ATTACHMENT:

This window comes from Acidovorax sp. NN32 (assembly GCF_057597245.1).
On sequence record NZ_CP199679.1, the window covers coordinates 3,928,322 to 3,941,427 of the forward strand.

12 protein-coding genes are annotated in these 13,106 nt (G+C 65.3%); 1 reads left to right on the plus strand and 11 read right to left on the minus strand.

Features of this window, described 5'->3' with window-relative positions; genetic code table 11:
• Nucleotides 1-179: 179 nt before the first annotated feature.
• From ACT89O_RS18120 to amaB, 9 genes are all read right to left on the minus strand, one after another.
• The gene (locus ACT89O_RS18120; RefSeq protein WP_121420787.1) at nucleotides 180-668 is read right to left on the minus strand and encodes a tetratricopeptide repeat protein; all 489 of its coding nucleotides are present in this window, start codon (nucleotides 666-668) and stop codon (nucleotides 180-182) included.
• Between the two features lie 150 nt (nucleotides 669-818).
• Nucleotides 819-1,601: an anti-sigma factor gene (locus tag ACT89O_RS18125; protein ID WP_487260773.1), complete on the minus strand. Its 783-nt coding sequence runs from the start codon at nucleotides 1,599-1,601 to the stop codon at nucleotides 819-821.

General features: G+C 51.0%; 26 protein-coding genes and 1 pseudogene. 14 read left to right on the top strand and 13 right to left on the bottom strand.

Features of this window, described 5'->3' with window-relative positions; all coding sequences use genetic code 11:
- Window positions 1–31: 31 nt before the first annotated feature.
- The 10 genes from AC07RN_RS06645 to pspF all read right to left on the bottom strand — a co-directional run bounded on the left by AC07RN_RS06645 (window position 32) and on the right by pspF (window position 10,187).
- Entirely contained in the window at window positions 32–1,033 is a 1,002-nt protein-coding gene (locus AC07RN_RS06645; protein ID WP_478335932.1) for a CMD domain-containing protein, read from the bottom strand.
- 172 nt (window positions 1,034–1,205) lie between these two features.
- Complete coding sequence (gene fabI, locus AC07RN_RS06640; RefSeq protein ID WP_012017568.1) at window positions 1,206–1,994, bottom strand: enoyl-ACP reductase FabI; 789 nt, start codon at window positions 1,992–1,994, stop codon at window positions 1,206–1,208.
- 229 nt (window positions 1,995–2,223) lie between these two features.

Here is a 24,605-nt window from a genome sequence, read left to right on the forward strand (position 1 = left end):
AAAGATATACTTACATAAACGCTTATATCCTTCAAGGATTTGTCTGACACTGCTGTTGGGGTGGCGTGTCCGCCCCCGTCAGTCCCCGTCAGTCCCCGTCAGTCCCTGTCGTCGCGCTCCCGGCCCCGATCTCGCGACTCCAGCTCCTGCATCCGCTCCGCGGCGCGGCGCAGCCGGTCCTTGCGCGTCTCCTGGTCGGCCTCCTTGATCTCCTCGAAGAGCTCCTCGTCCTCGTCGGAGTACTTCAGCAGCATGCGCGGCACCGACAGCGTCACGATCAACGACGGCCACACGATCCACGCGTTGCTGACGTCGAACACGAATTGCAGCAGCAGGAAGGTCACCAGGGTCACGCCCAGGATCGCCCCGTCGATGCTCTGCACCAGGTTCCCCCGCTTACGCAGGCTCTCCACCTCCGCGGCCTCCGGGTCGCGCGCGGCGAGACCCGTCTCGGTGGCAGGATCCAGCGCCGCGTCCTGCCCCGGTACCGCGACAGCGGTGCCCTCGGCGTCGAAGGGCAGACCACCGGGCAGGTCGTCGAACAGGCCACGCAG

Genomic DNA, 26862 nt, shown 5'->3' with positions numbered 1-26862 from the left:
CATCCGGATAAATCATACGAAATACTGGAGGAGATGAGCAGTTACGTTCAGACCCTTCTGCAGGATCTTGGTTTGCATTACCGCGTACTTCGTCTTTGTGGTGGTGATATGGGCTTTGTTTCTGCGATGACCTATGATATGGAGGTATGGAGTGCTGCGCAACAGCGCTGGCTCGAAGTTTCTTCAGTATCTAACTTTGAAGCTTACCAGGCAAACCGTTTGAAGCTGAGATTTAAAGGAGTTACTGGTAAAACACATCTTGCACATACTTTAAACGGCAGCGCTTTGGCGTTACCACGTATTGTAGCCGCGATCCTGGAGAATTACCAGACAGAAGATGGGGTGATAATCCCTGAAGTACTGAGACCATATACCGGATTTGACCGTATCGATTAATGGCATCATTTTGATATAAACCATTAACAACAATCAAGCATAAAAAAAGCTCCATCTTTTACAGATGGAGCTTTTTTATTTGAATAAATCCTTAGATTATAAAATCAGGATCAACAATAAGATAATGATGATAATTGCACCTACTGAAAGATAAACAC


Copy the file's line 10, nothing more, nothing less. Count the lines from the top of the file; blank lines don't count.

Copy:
General features: G+C 51.0%; 26 protein-coding genes and 1 pseudogene. 14 read left to right on the top strand and 13 right to left on the bottom strand.